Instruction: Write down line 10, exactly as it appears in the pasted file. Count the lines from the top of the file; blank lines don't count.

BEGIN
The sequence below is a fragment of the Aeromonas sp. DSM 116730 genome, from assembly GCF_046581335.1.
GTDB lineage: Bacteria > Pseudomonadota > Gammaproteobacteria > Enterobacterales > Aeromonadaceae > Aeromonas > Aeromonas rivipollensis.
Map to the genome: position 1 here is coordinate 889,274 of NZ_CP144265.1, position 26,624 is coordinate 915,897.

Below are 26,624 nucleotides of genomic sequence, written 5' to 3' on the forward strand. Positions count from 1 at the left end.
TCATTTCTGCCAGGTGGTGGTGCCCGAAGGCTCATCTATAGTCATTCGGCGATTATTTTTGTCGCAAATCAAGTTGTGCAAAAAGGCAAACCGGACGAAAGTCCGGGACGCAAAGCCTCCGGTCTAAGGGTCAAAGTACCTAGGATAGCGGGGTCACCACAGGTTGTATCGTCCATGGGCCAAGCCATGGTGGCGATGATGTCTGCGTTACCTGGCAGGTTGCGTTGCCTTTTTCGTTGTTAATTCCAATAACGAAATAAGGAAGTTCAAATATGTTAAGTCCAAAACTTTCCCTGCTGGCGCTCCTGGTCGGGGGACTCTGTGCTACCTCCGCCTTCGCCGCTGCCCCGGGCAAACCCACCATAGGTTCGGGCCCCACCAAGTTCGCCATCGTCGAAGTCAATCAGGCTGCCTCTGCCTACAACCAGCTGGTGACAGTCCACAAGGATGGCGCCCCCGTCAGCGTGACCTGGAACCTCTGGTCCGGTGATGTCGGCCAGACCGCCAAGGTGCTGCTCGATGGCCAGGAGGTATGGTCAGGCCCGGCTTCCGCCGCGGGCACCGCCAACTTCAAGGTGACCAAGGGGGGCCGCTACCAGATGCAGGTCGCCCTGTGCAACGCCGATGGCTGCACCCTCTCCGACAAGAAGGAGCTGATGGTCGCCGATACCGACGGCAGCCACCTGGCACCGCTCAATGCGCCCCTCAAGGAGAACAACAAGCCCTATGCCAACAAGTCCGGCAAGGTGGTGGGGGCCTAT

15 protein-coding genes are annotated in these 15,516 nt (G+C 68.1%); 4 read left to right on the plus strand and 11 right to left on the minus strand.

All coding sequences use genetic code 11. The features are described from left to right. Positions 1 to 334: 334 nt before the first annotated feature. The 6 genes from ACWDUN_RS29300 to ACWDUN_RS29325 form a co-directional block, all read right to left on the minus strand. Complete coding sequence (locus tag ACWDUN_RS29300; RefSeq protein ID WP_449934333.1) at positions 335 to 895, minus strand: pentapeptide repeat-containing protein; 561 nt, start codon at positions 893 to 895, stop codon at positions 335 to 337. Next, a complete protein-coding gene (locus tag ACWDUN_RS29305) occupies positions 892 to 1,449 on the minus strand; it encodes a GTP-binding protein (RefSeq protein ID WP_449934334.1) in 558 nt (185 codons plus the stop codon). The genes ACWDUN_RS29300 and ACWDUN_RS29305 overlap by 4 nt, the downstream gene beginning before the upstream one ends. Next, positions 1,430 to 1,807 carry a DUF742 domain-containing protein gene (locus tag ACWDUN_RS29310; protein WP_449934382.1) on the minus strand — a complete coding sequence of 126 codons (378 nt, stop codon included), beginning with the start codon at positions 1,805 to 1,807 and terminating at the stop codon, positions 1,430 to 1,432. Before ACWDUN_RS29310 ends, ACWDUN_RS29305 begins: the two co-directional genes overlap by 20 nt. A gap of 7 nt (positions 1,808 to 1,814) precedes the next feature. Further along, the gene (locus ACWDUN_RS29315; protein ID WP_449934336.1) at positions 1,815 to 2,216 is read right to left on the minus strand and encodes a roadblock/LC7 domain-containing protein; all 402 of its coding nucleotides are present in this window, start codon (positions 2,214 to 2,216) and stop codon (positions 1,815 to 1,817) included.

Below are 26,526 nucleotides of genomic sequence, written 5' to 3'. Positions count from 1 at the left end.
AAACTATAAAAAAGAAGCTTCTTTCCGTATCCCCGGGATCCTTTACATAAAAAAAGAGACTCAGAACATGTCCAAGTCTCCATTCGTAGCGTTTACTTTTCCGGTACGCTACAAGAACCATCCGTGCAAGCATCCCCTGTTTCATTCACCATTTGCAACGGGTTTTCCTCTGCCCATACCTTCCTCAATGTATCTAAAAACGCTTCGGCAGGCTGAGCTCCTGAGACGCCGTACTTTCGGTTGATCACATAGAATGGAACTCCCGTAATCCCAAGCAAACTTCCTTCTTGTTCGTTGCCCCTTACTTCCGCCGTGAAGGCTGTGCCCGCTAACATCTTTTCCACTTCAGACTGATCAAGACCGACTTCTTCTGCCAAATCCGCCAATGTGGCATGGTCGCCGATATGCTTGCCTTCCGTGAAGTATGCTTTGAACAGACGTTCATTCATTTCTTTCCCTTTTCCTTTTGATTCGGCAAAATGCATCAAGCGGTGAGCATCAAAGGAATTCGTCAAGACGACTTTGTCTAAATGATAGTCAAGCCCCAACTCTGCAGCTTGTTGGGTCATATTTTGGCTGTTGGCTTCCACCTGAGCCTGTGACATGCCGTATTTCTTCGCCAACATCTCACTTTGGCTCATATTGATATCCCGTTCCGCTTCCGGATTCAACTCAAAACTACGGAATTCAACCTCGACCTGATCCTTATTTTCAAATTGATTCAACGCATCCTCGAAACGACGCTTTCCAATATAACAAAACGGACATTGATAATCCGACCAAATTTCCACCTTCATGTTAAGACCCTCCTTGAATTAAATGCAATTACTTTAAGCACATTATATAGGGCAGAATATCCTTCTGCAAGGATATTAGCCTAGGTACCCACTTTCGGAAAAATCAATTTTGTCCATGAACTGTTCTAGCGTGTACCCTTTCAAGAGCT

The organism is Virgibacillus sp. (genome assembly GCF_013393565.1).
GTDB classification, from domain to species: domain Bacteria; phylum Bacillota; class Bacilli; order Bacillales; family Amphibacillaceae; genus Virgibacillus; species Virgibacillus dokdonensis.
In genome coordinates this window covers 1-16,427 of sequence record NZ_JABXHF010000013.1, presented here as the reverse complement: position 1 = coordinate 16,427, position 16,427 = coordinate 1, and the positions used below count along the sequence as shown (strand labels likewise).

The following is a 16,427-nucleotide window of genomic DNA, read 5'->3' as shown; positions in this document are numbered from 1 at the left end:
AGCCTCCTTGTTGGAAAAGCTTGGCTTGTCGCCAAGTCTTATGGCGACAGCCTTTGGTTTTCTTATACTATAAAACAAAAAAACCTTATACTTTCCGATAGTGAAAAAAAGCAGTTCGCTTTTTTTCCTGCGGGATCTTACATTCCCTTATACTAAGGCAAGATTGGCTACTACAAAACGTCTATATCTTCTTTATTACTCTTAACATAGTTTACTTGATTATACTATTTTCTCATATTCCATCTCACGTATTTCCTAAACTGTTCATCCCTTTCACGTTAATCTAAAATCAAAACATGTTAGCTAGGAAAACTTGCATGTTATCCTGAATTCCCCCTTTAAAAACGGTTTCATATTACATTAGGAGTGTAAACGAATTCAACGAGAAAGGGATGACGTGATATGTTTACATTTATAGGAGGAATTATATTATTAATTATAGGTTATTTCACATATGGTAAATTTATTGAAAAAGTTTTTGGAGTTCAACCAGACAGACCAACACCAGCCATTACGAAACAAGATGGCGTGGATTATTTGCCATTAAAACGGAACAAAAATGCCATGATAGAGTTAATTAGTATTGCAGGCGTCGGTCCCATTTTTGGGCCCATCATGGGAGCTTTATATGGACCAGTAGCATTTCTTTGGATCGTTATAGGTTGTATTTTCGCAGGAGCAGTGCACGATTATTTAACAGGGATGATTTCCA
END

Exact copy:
The organism is Virgibacillus sp. (genome assembly GCF_013393565.1).